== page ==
Civic Party co-founder Gladys Li represented domestic helper Evangeline Banao Vallejos at the judicial review.
Although the party denied it had anything to do with the judicial review, many people accused the party of using it to gain votes in future elections. If the domestic helpers became permanent residents, they would use their votes for the party, they said.
The government said that in May there were about 125,000 domestic helpers who had lived in Hong Kong for seven years or more. They could instantly become voters for the party if they gained permanent residency.
Much of this is speculation by opposing political parties. But it is a sign that the judicial review has hurt social harmony.
Responding to the party's critics, Civic Party leader Alan Leong Kah- kit said such political manipulation does not exist in a developed society like Hong Kong.
He added that Hong Kong people should respect the right of others to judicial review and the rule of law.
If the party planned to gain more votes as a result of the judicial review, its plans seem not to be working at all. Members of the public have pointed their fingers at the party for causing conflict in society, which forced many voters to turn their back on the party.
'Because of the court case, some residents, whom I have known for more than 20 years, said they would not vote for me in this year's poll, despite having supported me for the past two decades,' said Sumly Chan Yuen-sum, a Civic Party member and a district councillor for Lei Muk Shue East since 1985. He said that the case had changed the face of the district contests.
Judicial independence is one of the most treasured core values of Hong Kong society. And once again it is at risk.
An interpretation of the Basic Law in 1999 by the National People's Congress Standing Committee endorsed the government's stance. It ruled against the right of residency in Hong Kong for people with one parent who was not a permanent resident of Hong Kong when their children were born.
Ip believes that the government should seek a central government interpretation of the Basic Law over the right of abode ruling concerning foreign domestic workers.
She said that the government was unlikely to win any appeal against the High Court ruling.
Instead, the government should ask Beijing for its interpretation of 'ordinarily resident', she argued.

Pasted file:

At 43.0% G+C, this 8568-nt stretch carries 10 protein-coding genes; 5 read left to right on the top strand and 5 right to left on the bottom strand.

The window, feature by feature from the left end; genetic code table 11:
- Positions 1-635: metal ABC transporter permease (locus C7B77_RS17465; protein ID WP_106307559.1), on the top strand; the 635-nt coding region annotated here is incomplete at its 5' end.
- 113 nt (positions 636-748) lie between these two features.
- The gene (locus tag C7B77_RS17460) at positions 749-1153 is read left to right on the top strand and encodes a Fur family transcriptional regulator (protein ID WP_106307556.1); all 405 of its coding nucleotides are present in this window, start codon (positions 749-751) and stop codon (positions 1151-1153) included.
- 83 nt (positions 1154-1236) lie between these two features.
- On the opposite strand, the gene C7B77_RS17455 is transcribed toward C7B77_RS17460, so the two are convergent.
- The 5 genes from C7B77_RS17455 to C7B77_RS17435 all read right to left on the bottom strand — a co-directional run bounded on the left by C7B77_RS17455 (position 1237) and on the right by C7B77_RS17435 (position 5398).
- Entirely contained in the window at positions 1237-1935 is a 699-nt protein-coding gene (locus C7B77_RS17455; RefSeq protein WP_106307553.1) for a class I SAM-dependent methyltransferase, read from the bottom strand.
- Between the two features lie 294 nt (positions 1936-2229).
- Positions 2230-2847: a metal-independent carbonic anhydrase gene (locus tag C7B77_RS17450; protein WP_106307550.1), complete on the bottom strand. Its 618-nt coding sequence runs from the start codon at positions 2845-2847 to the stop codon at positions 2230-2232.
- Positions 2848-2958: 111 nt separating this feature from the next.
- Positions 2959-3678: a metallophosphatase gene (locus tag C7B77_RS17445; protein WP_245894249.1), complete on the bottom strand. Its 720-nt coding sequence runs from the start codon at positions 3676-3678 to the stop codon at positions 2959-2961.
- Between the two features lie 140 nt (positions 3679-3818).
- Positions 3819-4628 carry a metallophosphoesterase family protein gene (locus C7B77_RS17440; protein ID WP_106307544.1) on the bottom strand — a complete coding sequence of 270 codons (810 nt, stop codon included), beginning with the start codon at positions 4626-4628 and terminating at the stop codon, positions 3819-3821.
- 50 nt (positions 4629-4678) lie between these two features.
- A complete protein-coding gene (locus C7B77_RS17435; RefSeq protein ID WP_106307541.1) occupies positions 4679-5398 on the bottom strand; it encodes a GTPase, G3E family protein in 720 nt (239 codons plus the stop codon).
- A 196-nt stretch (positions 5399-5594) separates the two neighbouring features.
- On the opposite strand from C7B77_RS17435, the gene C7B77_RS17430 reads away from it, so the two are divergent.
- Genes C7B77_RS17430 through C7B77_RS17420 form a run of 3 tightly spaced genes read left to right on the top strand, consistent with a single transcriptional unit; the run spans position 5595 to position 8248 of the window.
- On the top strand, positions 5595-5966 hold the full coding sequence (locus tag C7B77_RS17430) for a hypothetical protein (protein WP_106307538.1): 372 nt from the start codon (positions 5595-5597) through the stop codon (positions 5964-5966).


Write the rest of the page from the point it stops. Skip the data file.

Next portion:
Yet this raises the question of what legal grounds the government would have to seek an interpretation from the National People's Congress since the issue falls under the city's internal affairs and so Hong Kong's courts should have the final say.
Civic Party lawmaker Ronny Tong Ka-wah quoted Basic Law provisions. He said the government did not have legal grounds to seek an interpretation as the issue did not relate to the responsibility of the central government or the relationship between Hong Kong and the mainland.
He added that the issue could be solved by revising the Immigration Ordinance.
Law Yuk-kai, director of Hong Kong Human Rights Monitor, also denounced the call for an early interpretation of the Basic Law.
'It would hide the truth of proper construction and examination of the law in courts,' he said.
Law added that it would also jeopardise the court's legitimacy.
December 2010 - Long-serving domestic helper Evangeline Banao Vallejos applies for a judicial review of the Hong Kong immigration policy that prevents foreign maids from becoming permanent residents even though they meet the usual requirements for non-Chinese seeking the right of abode. The application is filed in the Court of First Instance by law firm Barnes and Daly.
July 28, 2011 - New People's Party chairwoman Regina Ip Lau Suk-yee says the government should ask for an interpretation of the Basic Law from Beijing on the issue.
July 29 - People who oppose domestic helpers gaining permanent residency create a Facebook page 'Against foreign helpers obtaining right of abode. Protect the welfare of Hong Kong people from being seized'. It calls for a protest outside the court when the case begins.
August 5 - The government says it will consider seeking Beijing's interpretation of the Basic Law on the issue only if it loses the court challenge.
August 21 - A day before the judicial review starts, supporters of domestic helpers gaining permanent residency clash with people who oppose it. Those opposed are marching to the Civic Party's headquarters in North Point when they are interrupted by supporters of domestic helpers. Fights break out, and police arrest some people.
August 22 - The judicial review begins in the Court of First Instance.
September 30 - The court rules a restriction preventing foreign maids from gaining permanent residency is unconstitutional.
October 2 - Two days after the domestic helpers' landmark legal victory, the Democratic Alliance for the Betterment and Progress of Hong Kong leads a march of about 300 people who bring with them the signatures of 90,000 who wanted to show their opposition to giving domestic helpers permanent residency.
October 4 - The government files an appeal against the court's ruling.
October 26 - The court will decide how its ruling should affect Vallejos' status.